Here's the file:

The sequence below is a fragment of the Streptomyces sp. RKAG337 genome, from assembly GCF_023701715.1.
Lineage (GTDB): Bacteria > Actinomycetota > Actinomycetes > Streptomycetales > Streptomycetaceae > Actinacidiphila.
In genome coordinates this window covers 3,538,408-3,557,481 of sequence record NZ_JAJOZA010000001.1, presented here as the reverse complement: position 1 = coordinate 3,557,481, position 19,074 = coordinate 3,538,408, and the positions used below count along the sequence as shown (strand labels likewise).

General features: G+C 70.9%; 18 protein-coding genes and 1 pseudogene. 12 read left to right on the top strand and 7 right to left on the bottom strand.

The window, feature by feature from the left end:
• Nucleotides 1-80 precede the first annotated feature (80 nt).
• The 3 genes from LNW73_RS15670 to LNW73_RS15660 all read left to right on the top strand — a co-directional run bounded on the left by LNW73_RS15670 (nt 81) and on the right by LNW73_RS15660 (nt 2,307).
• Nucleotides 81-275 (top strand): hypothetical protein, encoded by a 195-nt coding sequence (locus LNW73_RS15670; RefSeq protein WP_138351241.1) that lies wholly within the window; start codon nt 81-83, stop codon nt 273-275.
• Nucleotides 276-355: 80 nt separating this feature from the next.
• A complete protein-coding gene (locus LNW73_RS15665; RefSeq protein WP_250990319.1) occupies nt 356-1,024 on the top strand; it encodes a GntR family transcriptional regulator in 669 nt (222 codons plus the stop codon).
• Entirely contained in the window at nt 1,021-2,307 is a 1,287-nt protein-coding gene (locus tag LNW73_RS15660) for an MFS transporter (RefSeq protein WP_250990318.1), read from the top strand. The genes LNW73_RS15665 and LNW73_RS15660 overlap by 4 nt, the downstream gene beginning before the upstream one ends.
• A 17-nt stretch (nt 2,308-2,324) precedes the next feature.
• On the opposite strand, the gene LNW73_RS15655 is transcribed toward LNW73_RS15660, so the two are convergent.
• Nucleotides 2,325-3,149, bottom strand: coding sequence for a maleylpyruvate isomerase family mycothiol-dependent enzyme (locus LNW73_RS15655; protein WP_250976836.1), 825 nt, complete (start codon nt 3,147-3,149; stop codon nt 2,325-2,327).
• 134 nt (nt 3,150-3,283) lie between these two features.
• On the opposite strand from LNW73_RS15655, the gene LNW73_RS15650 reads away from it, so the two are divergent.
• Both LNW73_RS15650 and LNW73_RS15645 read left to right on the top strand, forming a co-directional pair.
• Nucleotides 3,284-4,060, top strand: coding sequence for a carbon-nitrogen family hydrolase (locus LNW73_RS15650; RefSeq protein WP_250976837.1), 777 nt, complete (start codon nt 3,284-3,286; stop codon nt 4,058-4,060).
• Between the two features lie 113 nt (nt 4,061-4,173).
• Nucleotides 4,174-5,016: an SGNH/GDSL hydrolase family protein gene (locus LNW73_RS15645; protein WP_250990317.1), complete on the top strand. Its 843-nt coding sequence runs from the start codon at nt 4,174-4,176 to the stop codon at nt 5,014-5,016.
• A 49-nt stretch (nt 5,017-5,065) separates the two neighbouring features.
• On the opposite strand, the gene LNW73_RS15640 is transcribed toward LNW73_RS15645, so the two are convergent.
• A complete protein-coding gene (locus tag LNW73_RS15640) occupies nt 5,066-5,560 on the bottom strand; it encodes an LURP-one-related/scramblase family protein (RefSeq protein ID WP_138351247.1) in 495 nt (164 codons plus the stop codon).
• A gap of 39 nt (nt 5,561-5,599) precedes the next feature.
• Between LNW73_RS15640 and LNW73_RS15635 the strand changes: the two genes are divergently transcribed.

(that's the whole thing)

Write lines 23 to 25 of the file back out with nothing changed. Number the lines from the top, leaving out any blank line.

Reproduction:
• A complete protein-coding gene (locus tag LNW73_RS15640) occupies nt 5,066-5,560 on the bottom strand; it encodes an LURP-one-related/scramblase family protein (RefSeq protein ID WP_138351247.1) in 495 nt (164 codons plus the stop codon).
• A gap of 39 nt (nt 5,561-5,599) precedes the next feature.
• Between LNW73_RS15640 and LNW73_RS15635 the strand changes: the two genes are divergently transcribed.